Compulsory re-testing for older drivers

Discussion in 'Dementia-related news and campaigns' started by DMac, Nov 12, 2015.

  1. DMac

    DMac Registered User

    Jul 18, 2015
    537
    Female
    Surrey, UK
    Not sure if I'm allowed to share campaigns on this forum, but this one touched my heart.

    Ben Brooks-Dutton is campaigning for compulsory re-testing for older drivers, after his wife, Desreen, was killed by an 85-year-old driver who mounted the pavement. You may have seen Ben on BBC Breakfast this morning, speaking about the campaign. The campaign itself is not directly related to dementia, but I'm sure many members of this forum will recognise the issue.

    It chimes with me because I've recently stopped my mum-in-law from driving. My mum-in-law has Alzheimer's, which has robbed her not only of her driving skills, but her perception of her abilities. She was absolutely convinced she was still fit to drive, even when getting lost on short, familiar journeys, and forgetting how to operate indicators, wipers, lights etc. To ask someone like my mum-in-law to declare herself fit to drive, without any independent testing, is a nonsense. To force me in a position of breaking her trust (not to mention the law) by disabling her car, because there was NO OTHER WAY to protect her and others, is an absolute travesty. Suffice to say, I'm just so grateful that it wasn't her who killed Desreen. It so easily might have been.

    A link to the petition can be found here:


    https://www.change.org/p/secretary-of-state-for-transport-introduce-compulsory-age-appropriate-retesting-every-3-years-once-a-driver-turns-70?recruiter=424927118&utm_source=share_petition&utm_medium=copylink
     
  2. AlsoConfused

    AlsoConfused Registered User

    Sep 17, 2010
    1,958
    I'd support the campaign ... but I also think everyone should be re-tested / health-checked at 5 year intervals throughout their driving careers as a matter of routine, it might save hundreds of lives.
     
  3. jimbo 111

    jimbo 111 Registered User

    Jan 23, 2009
    5,078
    North Bucks
    I have mixed feelings about campaigns on testing for older drivers
    I naturally dread the thought that anyone ,young or old ,could cause death or injury by their driving.
    I am 86 years old and due to the fact that I am totally blind in my left eye and have glaucoma in my right eye , I have to take a DVLA residual eye test every year , fortunately up to date I have always passed
    When people look askance at me I ask the question
    I know my vision is impaired but I know I have passed the stringent DVLA eye test . How many of you have had a stringent eye test every year ?????
    We are often blamed for being to slow at junctions / roundabouts etc , but how many times do I get cars screaming past at ridiculous speeds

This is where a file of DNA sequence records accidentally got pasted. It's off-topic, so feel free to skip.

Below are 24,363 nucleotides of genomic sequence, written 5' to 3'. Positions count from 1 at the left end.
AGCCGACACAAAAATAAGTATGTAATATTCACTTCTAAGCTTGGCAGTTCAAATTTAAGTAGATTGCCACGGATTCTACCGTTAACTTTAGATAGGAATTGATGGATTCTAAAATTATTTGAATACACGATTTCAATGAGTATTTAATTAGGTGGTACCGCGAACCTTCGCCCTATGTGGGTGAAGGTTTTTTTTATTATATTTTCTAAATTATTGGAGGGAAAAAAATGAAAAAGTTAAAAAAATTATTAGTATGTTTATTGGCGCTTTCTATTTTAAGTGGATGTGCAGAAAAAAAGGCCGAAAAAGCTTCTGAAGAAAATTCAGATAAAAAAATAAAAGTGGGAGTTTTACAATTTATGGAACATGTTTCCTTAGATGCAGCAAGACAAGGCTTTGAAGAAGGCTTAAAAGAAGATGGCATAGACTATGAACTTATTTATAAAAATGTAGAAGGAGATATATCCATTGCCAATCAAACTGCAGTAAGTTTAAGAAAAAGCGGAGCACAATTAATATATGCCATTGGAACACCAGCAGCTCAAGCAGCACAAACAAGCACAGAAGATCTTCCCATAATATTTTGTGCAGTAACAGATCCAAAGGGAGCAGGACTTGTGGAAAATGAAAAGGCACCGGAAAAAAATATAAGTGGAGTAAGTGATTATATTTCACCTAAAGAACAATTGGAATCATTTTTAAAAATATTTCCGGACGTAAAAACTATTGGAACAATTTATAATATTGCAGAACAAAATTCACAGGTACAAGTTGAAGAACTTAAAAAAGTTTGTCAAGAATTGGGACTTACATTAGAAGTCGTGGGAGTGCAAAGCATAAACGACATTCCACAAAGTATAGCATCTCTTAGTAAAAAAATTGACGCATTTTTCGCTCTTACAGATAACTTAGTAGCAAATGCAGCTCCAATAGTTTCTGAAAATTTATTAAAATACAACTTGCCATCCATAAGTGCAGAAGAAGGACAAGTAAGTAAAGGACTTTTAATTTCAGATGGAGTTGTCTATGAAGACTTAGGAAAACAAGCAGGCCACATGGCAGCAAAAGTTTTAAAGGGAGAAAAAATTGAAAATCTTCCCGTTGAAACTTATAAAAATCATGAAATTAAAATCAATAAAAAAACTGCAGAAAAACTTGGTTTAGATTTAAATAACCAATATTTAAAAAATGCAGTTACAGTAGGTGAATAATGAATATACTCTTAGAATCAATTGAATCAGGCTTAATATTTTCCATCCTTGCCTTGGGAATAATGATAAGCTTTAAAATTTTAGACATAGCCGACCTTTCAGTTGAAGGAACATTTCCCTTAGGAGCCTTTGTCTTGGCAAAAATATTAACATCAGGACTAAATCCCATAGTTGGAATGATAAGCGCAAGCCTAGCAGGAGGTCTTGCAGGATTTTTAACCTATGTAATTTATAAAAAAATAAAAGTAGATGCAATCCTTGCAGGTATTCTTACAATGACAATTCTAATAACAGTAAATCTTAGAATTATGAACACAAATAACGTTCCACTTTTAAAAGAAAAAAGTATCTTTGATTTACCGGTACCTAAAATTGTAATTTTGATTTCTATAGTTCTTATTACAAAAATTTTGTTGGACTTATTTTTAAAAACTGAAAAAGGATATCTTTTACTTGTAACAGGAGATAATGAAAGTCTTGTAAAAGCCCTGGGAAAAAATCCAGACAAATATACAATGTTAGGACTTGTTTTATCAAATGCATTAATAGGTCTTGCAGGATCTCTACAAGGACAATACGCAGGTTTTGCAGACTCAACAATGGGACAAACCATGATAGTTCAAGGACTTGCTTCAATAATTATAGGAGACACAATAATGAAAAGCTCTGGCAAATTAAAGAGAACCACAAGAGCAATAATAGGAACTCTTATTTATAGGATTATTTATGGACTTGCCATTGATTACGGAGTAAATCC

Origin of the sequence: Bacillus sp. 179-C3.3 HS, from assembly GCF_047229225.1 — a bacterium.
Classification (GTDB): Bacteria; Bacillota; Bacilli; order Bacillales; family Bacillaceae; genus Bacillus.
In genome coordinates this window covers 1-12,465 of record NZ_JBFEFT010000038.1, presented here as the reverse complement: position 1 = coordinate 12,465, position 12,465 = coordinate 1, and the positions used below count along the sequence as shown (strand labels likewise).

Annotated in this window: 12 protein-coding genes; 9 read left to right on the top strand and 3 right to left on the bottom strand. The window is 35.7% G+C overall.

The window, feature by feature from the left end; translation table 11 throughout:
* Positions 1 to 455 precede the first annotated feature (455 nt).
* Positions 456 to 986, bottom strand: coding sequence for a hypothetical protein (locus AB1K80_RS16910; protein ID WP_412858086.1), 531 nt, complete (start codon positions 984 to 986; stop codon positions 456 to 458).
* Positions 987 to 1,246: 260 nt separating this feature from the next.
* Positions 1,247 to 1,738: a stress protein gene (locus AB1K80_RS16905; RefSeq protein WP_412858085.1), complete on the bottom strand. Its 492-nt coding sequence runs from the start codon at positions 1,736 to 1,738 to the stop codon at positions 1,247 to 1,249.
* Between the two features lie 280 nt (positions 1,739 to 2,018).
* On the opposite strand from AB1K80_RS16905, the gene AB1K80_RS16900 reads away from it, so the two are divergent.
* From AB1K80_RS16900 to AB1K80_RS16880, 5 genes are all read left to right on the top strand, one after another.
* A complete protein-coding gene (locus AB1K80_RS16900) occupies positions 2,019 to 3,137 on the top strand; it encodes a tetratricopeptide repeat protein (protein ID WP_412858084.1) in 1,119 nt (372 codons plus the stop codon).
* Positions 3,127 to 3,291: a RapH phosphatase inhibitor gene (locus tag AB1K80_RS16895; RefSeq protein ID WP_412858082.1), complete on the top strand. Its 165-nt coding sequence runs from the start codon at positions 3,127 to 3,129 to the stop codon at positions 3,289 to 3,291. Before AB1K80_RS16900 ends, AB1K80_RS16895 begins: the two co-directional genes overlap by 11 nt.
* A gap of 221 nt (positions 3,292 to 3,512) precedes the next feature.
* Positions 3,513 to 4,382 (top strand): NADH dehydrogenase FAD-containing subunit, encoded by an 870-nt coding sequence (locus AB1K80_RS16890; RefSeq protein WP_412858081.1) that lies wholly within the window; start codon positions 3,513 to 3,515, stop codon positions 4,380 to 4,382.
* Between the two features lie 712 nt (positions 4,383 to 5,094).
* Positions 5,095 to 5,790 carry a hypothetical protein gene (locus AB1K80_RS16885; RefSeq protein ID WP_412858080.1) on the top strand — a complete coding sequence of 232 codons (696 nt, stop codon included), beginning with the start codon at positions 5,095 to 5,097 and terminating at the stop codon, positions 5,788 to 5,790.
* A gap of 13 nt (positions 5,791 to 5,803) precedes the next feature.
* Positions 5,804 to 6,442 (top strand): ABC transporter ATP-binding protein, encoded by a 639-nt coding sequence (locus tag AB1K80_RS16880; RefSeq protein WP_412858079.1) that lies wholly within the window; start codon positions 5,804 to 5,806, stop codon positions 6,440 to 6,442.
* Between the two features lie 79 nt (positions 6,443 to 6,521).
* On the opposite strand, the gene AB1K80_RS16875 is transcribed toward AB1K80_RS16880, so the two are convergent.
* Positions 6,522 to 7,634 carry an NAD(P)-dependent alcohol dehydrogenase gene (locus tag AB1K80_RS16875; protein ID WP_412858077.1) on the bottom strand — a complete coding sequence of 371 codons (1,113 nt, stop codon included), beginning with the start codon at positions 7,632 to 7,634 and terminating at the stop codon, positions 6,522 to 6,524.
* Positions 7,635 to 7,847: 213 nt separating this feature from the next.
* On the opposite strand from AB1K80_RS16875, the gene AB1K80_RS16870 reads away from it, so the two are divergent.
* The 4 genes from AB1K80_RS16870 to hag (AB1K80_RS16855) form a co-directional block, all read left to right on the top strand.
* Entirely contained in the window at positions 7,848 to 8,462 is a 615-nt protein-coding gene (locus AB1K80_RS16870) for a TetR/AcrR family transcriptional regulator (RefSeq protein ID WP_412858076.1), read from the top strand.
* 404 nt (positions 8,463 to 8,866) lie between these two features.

But to stick more to the point of this thread
    Over the age of 70 your licence has to be renewed every three years ,
    People like myself , who are registered with the DVLA Medical Records receive a notice to report for a medical/visual test
    The normal form for applying for a renewal only asks the driver if they have any medical complaints .
    I know of many people who just sign the form without considering the obligation to be honest with their replies
    It would be far more sensible to ensure that everyone over 70 has to get a doctors confirmation that they are not suffering from any disability (physical or mental )that would that would impair their driving ability
    I don’t know how good my driving skills are , like most sensible ‘oldies’
    I do not drive after dark , or long distances , I try to avoid busy junctions at peak times
    I value the independence I get in getting to doctors , hospital appointments ,short trips into town ,etc and dread the thought of losing my licence
    Perhaps it may sound cynical , but I often wonder how many of those who seem to think that older people are incompetent to drive , think seriously about their own shortcomings when driving
    jimbo
     
  4. reedysue

    reedysue Registered User

    Nov 4, 2014
    4,563
    Scotland
    Driving instructors are re-tested every 2-4 years so why not ordinary drivers?
     
  5. Quizbunny

    Quizbunny Registered User

    Nov 20, 2011
    81
    I have been driving for 38 years and have always considered myself a "good" driver. I also am aware that my reaction times are slower than they once were, and I assume this trend will likely continue. I would not object to being retested once I have turned 70, and I don't see why anyone else should either. Our roads are becoming increasingly congested and only those who are safe to drive should do so. A car is a deadly weapon in the wrong hands and there should be robust measures in place to ensure that someone who passed their test 50 years before is still capable.
     
  6. Countryboy

    Countryboy Registered User

    Mar 17, 2005
    1,396
    Male
    Cornwall
    #6 Countryboy, Nov 13, 2015
    Last edited: Nov 13, 2015
    Formula One world champion obviously with very quick reactions and superb driving ability

    The 30-year-old was driving his Pagani Zonda supercar around the streets of Monte Carlo at 3.30 on Tuesday morning when he collided with three parked cars. He was found by police not to have been drinking and was unhurt.

    A spokesman for Monaco’s Palais de Justice said: “Mr Hamilton’s foot slipped on the brake and clutch pedals and his vehicle struck three parked cars. He was tested for alcohol but the result was negative.”